Boom Town U.S.A. That is Washington D.C., according to Harper's Magazine which hits the newsstands today with an issue devoted to "The Wealth of Washington." It ought to be best-seller here, even though many federal workers (and officials) won't like some of the facts presented and conclusions drawn by author Tom Bethell.
Bethell delved into the strange, federally-financed economy of the Nation's Capital. He figures that the millions of dollars Uncle Sam pumps into our economy daily is responsible for the growing number of unpopularly-price restaurant, building booms, skyrocketing real estate costs and the fact that Fairfax and Montgomery countries are at the top of the list of the nation's wealthiest.
Bethell also comments on the Washington phenomemon of politically-appointed husband and wife teams whose combined federal income puts them among the nation's dollars elite.
The Harper's piece - which will also fascinate people beyond the Beltway - talks about "mostly compassionate, public spirited people" who come here to work to slow inflation and stamp out poverty.
". . . and yet, somehow," Bethell writes, "a good many of them ended up sipping French wines in the quiet of their pocket-sized Georgetown backyards, discussing real estate investments before retiring early to bed because they had next day an urgent 'report' to write on the sad state of the economy.
Because Washington is an "artificial town" afloat on a sea of government bucks, Bethell concludes that what is bad for the rest of the country is gravy for most of us there. He writes:
"The laws of supply and demand not only do not apply to Washington, they are turned inside out. Problems elsewhere in the country merely contribute to the wealth of Washington.
"The fuel crisis takes the shape of a new Department of Energy, where 19,000 bureaucrats under Dr. James Schlesinger's command will have $10 billion to play with - roughly equal to the total profits of all the oil companies."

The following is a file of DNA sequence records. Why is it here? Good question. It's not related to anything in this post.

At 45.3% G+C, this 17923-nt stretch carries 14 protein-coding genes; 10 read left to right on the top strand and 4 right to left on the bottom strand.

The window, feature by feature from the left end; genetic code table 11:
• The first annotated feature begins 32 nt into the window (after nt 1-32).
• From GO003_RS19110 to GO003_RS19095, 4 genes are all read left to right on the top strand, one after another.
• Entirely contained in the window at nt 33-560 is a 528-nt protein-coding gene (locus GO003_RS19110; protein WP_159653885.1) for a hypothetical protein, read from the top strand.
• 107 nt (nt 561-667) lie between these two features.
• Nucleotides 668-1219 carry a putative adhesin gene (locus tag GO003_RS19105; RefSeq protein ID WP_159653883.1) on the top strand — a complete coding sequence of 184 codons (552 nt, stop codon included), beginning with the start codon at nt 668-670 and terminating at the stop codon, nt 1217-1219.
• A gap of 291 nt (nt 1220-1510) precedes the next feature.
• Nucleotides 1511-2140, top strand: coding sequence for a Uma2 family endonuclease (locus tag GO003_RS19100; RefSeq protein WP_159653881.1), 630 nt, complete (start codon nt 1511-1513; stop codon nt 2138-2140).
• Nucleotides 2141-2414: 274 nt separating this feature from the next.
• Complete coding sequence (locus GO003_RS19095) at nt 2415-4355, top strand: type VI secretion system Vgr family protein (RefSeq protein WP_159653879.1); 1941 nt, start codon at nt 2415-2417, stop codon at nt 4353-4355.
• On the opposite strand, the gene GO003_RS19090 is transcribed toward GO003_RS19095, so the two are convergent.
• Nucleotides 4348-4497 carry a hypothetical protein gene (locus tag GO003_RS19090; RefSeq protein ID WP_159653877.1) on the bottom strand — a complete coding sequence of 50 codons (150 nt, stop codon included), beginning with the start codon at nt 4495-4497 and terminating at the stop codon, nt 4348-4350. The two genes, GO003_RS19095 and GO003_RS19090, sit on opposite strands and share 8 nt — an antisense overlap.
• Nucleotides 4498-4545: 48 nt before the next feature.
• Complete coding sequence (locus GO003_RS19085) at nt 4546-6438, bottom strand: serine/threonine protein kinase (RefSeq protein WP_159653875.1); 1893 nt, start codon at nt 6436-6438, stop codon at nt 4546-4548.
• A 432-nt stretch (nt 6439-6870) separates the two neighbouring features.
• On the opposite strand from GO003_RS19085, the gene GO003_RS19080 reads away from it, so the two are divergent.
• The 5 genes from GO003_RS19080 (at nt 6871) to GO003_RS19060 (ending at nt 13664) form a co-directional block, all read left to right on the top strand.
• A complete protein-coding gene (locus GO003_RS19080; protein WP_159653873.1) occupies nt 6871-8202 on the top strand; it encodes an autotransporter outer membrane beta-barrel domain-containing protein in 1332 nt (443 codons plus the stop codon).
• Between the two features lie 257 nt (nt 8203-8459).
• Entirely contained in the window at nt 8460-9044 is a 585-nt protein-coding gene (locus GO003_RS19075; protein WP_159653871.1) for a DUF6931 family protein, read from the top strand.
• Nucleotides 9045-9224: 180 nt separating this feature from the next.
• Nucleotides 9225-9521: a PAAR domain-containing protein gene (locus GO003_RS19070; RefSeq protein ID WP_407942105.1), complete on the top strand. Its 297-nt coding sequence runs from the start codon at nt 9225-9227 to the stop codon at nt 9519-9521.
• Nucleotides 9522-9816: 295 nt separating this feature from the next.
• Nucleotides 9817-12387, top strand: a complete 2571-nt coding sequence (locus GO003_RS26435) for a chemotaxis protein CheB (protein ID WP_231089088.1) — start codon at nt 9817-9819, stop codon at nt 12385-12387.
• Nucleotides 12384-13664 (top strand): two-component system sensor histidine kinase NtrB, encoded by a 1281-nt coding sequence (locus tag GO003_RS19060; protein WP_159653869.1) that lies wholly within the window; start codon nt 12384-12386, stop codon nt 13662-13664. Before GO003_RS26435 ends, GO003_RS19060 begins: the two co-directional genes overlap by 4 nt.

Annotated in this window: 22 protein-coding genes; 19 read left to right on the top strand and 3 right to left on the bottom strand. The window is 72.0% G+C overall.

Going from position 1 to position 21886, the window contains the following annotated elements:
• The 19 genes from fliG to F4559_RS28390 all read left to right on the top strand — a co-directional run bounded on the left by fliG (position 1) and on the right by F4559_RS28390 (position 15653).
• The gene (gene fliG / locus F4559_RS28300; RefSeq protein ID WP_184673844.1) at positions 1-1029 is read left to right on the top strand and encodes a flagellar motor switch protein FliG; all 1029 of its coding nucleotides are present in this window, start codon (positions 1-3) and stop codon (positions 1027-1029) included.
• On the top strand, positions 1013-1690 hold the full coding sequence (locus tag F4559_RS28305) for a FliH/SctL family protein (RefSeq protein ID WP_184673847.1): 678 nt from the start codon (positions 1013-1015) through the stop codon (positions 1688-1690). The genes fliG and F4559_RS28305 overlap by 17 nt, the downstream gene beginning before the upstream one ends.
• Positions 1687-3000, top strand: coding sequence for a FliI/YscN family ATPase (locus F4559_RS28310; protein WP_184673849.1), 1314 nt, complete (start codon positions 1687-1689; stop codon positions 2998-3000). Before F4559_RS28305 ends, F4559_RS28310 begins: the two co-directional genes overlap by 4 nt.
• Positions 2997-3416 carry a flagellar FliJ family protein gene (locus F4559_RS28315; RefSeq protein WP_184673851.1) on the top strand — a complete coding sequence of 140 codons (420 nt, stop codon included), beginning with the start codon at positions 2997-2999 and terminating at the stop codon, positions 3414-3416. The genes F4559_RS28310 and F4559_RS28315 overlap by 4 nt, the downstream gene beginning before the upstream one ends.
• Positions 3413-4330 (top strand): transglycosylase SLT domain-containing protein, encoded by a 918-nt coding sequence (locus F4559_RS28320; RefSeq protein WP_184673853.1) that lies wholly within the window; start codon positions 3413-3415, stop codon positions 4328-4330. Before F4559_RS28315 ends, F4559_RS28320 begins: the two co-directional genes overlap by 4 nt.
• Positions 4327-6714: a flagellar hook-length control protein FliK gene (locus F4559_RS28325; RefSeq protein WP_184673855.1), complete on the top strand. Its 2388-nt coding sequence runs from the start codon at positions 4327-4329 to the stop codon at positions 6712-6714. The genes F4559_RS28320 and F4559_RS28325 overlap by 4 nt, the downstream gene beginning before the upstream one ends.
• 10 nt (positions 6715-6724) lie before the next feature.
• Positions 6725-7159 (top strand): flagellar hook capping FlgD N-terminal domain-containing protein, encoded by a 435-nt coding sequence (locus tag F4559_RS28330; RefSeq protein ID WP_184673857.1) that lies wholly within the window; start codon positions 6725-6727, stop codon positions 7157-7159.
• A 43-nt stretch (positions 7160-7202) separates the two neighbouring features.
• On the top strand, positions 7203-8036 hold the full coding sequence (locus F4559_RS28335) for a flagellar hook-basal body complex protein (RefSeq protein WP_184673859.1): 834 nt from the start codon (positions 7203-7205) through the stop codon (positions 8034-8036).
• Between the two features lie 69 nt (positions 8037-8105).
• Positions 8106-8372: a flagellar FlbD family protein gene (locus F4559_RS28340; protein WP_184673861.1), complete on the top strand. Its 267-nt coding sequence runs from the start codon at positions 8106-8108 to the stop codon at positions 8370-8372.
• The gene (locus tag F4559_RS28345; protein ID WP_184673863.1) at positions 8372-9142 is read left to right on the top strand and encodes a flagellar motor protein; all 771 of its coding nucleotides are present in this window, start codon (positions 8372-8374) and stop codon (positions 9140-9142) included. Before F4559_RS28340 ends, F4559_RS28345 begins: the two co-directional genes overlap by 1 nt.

Bethell figures that, in addition to a fuel crisis, the U.S. may also be suffering from a Washington crisis.
Don't Call Us, We'll Call You: The Civil Service Commission is still trying to figure out how to handle the following letter from Seattel man, who cannot figure out why he has not been offered a federal job:
"Dear Sir: Former Child prodigy. Teen-age college graduate (in one year!). Vietnam veteran - desires work.
"I've been on the Civil Service register with a higher than maximum score for nearly two years and haven't been even been interviewed. The functioning and philosophy of the Civil Service Commission is souring a tremendous amount of talent. For those many exceptionally qualified registrants who follow me: I OBJECT!" M.E.W. Seattle.
Good, Bad or What? General Service Administrator Jay Solomon has been pressing the troops to reduce paperwork and simplify forms his housekeeping-purchasing agency uses.
As a recent session with 400 top managers, Solomon dropped one of those impressive statistics than often leave people puzzlied. If the computer printouts GSA uses each month were stretched out, Solomon said, they would reach from Washington to El Paso. Nobody has actually done it, of course, but some people are wondering if that is too much, not enough or what?
Interior Department has given its top honors award to six Geological Survey scientists and administrators. Winners are Henry W. Coulter, Michael Flescher, Jennie M. Jefferson, Montis R. Klepper, Edward A. Moulder and Edwin W. Roedder. All of the winners are over 55, and Flesicher, a research chemist, is 70.
Job Crunch: The U.S. Postal Service says it has more people applying for work than it has work to do. The Department has around 650,000 employes. Earlier this year, USPS says, the clerk-carrier test was opened up in New York City for people competing for an estimated 3,150 vacancies that will come up between now and late 1979. Just over 337.000 people took the test, and that is just a metro New York figure.